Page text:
My business is to provide people the opportunity to sample the exciting and challenging fishing available at the southern end of Lake Michigan. This page is dedicated to showing a bit of the behind-the-scenes work it takes to do that and to highlight the trips and fun my customers are able to experience.

Sunday, April 16, 2017


  The leader of the “A-TEAM” on the old TV show popularized the maxim, “I love it when a plan comes together.”  Who doesn’t?

The first steelhead of the year has been caught. 
  I love it when the weatherman is right about favorable climatic conditions and waves on the lake are negligible. I love it when the fish have been biting well, stay in the same place and continue to bite the same lures. When that happens, it’s easy to make a plan and love it when it comes together.

  But when dealing with wind, waves and weathermen (not to mention finicky fish) the first plan doesn’t always come together. Plan A can be a bust.

  That’s why I always like to have a Plan B in my pocket when I’m out on Lake Michigan. I’ve been at it long enough to have a whole book of plans and the book of plans really paid off this week.

Lake Trout are often Plan B fish, and welcome! 
  I had a group of guys from Kentucky on the schedule for Tuesday and Wednesday. It looked like they were going to hit it perfect, weather wise. Predicted rains were to end before dawn on Tuesday and a couple days of light winds were in the offing. Plan A was going to work!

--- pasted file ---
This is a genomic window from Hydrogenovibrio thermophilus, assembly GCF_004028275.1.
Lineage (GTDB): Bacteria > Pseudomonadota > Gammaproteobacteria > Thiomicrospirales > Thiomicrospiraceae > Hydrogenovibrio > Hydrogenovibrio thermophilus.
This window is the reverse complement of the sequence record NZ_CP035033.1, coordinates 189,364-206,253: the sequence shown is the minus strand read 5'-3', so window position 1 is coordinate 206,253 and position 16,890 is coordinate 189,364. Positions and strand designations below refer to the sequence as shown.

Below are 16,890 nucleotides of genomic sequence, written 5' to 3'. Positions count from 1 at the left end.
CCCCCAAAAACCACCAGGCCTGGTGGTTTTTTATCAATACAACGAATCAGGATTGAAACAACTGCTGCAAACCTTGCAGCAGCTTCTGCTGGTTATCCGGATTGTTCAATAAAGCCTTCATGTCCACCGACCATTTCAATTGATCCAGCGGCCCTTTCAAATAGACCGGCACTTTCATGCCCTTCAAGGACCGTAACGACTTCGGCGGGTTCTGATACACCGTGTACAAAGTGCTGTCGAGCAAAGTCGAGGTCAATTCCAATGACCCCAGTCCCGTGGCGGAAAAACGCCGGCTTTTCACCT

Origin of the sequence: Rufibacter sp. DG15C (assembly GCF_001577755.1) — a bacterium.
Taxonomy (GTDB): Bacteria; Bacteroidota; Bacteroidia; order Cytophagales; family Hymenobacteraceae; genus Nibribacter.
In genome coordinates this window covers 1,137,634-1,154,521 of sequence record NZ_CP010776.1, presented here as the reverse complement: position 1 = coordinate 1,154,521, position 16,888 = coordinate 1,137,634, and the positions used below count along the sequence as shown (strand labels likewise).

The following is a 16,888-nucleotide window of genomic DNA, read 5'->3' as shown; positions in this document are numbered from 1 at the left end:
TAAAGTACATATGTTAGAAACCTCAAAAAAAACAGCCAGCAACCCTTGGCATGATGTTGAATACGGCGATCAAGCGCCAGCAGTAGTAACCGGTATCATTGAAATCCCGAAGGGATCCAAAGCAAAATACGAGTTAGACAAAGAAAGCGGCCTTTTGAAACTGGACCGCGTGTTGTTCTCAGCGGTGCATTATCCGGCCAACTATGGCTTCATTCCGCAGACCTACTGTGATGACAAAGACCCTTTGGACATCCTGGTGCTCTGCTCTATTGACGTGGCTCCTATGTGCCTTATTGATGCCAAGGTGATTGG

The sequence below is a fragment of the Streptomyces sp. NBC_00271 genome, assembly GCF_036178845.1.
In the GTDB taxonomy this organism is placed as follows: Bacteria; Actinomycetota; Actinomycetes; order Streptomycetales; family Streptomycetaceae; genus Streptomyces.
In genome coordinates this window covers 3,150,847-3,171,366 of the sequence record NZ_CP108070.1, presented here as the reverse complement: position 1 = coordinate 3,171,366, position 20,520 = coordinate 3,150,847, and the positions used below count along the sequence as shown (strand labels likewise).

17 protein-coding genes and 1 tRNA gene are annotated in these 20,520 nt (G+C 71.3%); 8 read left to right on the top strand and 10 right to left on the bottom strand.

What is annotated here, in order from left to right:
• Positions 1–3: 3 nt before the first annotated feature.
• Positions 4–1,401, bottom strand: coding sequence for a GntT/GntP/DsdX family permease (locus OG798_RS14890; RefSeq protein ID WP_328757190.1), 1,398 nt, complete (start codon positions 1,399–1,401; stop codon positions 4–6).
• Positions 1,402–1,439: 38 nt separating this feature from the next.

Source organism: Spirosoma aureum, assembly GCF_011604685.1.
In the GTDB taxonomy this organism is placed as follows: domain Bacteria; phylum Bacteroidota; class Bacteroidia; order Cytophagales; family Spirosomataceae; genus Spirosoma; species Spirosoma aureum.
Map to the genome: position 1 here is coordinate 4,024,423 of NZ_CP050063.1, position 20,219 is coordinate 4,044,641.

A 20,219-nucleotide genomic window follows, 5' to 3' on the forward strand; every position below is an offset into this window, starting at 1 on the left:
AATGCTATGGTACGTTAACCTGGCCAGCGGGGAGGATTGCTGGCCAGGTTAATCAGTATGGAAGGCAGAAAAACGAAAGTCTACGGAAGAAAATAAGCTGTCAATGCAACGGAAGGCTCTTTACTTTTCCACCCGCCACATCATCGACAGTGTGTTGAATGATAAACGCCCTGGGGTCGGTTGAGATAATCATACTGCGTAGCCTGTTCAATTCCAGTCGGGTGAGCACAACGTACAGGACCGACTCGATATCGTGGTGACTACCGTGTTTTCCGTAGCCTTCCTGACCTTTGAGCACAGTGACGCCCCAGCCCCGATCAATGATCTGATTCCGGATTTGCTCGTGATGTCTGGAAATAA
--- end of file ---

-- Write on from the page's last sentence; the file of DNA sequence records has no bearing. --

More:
Except, when we actually got out on the water we found “residual” waves from overnight storms and a bit more breeze than the weather-guessers had promised. Worse, the wind was one direction, the rolling waves another and boating was like in a pot of boiling water with lumps and bumps going every which way.

  Plan B was needed. Though the hot bite area was nearly unfishable, I knew a spot a few miles away where industrial breakwalls would provide sheltered conditions and hopefully, enough fish to make it worthwhile.  I love it when Plan B comes together!  We caught several salmon, not limits, but enough to keep everyone happy and the first steelhead of the year was captured.

  On Wednesday, I knew I needed to produce something spectacular for the Kentuckians. Though it’s still early season, I took advantage of the near glass-like conditions of the lake to motor offshore to an area I knew would be teaming with lake trout in a few weeks. Were there any there now?  

  You bet! And even with the increase from 2 per day to a 3 trout bag limit, the KY anglers had no problems - other than sore shoulders from the trout work-out they were given. Our plan of easy fishing nearshore for spring-sized cohos wasn’t missed in the least. Plan B did the job just fine.

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